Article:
Another way to make the GUI/UI look better is to change the scale on the UI and/or increase the resolution of the Viewport and sprites/images drawn within it.

    • Is there a way to selectively apply glow settings to a sub-set of objects in a scene?

    Good question, and to be honest I am not sure.

    If you check the Own world checkbox in the Viewport and then add a WorldEnvironment node as a child of the Viewport, it should only effect the nodes within the Viewport. I've had hit and miss luck with this though.

    In theory, you may be able to add glowing to your the objects by making a emission texture.

    You would need another Viewport where only the elements you want to glow are visible, and everything else is black. Then you could take the texture rendered from that Viewport and use it as the input for the emission texture in the SpatialMaterial. Not sure how easy/practical that would be though.

    If you want to only make the object in the UI appear to glow, you could use the additive CanvasMaterial shader on your sprites within the Viewport. Granted that would only make it look like it is glowing on the texture rendered by the Viewport, which may or may not work for your project.

  • tcrasstcrass Posts: 22Member

    TwistedTwigleg,

    If you are using the _draw function, depending on how you are drawing to the scene you may be able to pass in a additional argument to apply anti-aliasing. For example, the draw_line function has an additional argument for whether or not the line drawn should have anti-aliasing applied.

    stupid me -- how could I have missed that?! Thanks for pointing this out to me, the drawing function I'm using does indeed support anti-aliasing.

    Another way to make the GUI/UI look better is to change the scale on the UI and/or increase the resolution of the Viewport and sprites/images drawn within it.

    Yeah, I came up with this already, but it feels a bit like cheating... ;)

    • Is there a way to selectively apply glow settings to a sub-set of objects in a scene?

    Good question, and to be honest I am not sure.

    If you check the Own world checkbox in the Viewport and then add a WorldEnvironment node as a child of the Viewport, it should only effect the nodes within the Viewport. I've had hit and miss luck with this though.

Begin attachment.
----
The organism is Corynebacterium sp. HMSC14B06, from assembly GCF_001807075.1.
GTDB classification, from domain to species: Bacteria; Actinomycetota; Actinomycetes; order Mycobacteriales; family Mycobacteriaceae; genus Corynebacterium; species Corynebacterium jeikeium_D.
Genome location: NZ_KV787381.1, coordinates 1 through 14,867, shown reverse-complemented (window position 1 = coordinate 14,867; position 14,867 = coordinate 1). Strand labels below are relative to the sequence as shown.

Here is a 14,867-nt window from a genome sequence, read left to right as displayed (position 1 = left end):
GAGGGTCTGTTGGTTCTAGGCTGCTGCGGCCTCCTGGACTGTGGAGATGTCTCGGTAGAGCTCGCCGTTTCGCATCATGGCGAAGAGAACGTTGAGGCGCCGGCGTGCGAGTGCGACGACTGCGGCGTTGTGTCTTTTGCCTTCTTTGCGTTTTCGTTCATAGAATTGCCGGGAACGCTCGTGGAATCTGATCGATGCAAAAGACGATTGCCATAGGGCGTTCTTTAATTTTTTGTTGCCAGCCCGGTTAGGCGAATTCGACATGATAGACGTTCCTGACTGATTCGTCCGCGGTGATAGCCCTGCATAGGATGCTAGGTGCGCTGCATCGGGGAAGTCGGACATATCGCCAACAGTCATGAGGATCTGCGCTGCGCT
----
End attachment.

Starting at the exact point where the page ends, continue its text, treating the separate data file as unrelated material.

Tried that before, but any adjustments made in the sub-tree's Environment did in fact affect the whole display.

    If you want to only make the object in the UI appear to glow, you could use the additive CanvasMaterial shader on your sprites within the Viewport. Granted that would only make it look like it is glowing on the texture rendered by the Viewport, which may or may not work for your project.

    It seems I used the term "glow" incorrectly since this is exactly what I want -- I don't need the object to emit any light, I just want to it to appear to be glowing, e.g. by adding a blurred version of the drawing to itself. I had no success with the 'additive CanvasMaterial' you suggested (or I did it the wrong way), but I took this as a motivation to look into shader programming. So for a start, I applied a "no-op" ShaderMaterial with the following shader code to my Node2D object:

    shader_type canvas_item;
    void fragment() {
        COLOR.rgb = texture(SCREEN_TEXTURE, SCREEN_UV).rgb;
    }
    

    The scene tree basically looks like this:

    Spatial
    + MeshInstance # <- uses the Viewport's texture as a SpatialMaterial's albedo_texture
    + Viewport # <- with transparent_bg = true
        + Node2D # <- features the mentioned ShaderMaterial
    

    However, when assigning the ShaderMaterial to the Node2D object, the drawing is still visible, but everything that used to be colored now appears just black!